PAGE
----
During the first half, we had significant accomplishments in many areas of our platform that were perhaps overshadowed by the lack of new issue activity and its impact on our overall results. We continue to take steps to diversify our business, however, our sector focused platform remains highly correlated to growth sector capital raising activity. Although we cannot predict when the market environment will turn, I am confident that Cowen is well positioned to capitalize when conditions do improve.

I would now like to turn the call over to Tom Conner to review the financial results in more detail.

Tom Conner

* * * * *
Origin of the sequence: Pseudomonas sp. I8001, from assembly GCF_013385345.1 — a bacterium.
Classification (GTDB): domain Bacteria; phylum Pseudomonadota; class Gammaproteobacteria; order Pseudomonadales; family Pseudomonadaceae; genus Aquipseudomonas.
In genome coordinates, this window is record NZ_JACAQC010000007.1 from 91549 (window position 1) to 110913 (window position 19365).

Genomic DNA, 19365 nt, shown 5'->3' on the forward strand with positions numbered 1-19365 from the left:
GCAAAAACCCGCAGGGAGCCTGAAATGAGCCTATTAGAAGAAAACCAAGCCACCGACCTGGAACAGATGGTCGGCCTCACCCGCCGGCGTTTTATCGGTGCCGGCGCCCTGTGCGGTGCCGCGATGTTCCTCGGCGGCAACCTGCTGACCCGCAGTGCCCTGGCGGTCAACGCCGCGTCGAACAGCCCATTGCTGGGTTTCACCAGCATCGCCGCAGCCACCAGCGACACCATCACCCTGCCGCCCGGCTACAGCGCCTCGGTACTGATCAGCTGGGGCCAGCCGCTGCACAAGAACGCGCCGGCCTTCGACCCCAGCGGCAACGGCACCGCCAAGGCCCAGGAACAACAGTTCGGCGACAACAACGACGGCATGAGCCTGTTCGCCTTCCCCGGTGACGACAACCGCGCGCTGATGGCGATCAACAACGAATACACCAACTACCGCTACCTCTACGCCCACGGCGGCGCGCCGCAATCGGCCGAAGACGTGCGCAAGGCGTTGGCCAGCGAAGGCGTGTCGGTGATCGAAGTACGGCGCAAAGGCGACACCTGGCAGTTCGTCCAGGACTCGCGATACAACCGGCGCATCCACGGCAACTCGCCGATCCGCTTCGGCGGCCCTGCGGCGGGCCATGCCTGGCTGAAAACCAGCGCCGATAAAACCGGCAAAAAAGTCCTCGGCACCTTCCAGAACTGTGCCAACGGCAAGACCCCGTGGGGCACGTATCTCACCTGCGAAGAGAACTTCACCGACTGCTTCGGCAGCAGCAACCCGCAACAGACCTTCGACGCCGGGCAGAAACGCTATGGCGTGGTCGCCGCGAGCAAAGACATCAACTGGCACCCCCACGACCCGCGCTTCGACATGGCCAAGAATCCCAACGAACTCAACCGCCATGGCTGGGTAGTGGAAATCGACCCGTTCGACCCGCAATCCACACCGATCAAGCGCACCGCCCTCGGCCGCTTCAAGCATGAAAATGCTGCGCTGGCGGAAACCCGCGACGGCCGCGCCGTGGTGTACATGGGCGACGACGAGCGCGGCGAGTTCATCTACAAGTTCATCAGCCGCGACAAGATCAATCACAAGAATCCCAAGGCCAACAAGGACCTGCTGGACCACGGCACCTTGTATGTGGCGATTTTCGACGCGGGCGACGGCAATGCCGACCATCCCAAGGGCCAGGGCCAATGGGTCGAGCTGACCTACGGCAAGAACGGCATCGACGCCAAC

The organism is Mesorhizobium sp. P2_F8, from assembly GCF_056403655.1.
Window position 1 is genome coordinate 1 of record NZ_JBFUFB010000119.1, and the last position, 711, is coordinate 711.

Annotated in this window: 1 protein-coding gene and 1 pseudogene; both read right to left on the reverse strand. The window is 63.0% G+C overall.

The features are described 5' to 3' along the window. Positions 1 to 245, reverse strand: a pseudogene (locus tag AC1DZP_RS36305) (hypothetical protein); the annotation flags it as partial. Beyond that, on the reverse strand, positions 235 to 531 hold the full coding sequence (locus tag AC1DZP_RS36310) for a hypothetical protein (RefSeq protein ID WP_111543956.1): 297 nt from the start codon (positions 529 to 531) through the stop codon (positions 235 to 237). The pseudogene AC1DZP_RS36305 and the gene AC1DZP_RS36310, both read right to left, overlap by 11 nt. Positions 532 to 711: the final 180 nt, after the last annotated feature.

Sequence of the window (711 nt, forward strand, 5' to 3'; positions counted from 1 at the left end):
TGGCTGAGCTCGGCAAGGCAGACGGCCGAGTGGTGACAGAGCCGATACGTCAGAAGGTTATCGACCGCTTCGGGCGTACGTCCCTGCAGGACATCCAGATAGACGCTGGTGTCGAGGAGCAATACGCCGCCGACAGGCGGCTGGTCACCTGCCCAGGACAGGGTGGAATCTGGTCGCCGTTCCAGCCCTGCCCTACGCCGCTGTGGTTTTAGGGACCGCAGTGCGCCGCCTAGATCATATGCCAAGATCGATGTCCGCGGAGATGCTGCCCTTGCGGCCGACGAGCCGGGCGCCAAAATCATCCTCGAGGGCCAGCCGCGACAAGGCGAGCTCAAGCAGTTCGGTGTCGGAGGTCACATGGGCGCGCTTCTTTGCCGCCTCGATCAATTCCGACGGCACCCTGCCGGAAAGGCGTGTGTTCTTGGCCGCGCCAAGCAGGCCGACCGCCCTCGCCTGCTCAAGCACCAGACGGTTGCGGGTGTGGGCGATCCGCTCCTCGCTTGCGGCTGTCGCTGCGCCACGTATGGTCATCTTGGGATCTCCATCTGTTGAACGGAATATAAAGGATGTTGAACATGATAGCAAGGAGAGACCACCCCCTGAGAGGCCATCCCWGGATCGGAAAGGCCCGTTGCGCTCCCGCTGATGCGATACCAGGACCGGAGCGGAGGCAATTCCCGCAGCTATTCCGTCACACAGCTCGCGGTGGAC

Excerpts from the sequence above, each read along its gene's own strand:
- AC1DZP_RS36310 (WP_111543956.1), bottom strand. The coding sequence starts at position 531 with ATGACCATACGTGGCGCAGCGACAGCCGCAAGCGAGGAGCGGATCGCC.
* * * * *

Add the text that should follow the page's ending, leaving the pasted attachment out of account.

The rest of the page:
Thank you, Greg. For the quarter June 30, 2008, total revenues were $62.7 million compared to $71.2 million during the same quarter of 2007. For the six months ended June 30, 2008, total revenues were $117.7 million compared to $144.8 million in the first half of 2007. Investment banking revenue for the second quarter of 2008 were $20.5 million, a decrease of $9.6 million compared to $30.1 million during the same period in 2007. For the six months ended June 30, 2008, investment banking revenues were $34.4 million down 38% from $55.5 million in the first half of 2007. As Greg mentioned the decreases for both the quarter and the first half of 2008 compared to the same periods in 2007 reflect lower transaction volumes in both our public and private capital raising activities partially offset by an increase in our strategic advisory fees.